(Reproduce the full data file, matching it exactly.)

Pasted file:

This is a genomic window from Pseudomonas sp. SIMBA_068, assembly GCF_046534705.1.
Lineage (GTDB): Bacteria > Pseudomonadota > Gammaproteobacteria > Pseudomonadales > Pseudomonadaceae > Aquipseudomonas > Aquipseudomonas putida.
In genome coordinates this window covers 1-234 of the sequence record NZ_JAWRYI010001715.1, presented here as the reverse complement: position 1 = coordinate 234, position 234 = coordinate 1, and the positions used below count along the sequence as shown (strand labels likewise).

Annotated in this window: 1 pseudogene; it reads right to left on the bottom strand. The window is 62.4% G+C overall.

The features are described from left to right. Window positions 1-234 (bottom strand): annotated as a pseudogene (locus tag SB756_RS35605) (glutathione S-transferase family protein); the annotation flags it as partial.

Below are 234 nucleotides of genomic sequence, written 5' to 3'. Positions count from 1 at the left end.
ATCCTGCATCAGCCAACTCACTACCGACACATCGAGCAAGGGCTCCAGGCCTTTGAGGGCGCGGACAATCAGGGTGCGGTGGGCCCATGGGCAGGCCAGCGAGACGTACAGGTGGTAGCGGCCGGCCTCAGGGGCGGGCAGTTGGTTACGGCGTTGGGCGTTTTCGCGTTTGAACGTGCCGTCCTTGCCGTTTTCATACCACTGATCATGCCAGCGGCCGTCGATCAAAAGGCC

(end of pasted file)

This is a genomic window from Pseudomonas sp. SIMBA_068, assembly GCF_046534705.1.
Lineage (GTDB): Bacteria > Pseudomonadota > Gammaproteobacteria > Pseudomonadales > Pseudomonadaceae > Aquipseudomonas > Aquipseudomonas putida.
In genome coordinates this window covers 1-234 of the sequence record NZ_JAWRYI010001715.1, presented here as the reverse complement: position 1 = coordinate 234, position 234 = coordinate 1, and the positions used below count along the sequence as shown (strand labels likewise).

Annotated in this window: 1 pseudogene; it reads right to left on the bottom strand. The window is 62.4% G+C overall.

The features are described from left to right. Window positions 1-234 (bottom strand): annotated as a pseudogene (locus tag SB756_RS35605) (glutathione S-transferase family protein); the annotation flags it as partial.

Below are 234 nucleotides of genomic sequence, written 5' to 3'. Positions count from 1 at the left end.
ATCCTGCATCAGCCAACTCACTACCGACACATCGAGCAAGGGCTCCAGGCCTTTGAGGGCGCGGACAATCAGGGTGCGGTGGGCCCATGGGCAGGCCAGCGAGACGTACAGGTGGTAGCGGCCGGCCTCAGGGGCGGGCAGTTGGTTACGGCGTTGGGCGTTTTCGCGTTTGAACGTGCCGTCCTTGCCGTTTTCATACCACTGATCATGCCAGCGGCCGTCGATCAAAAGGCC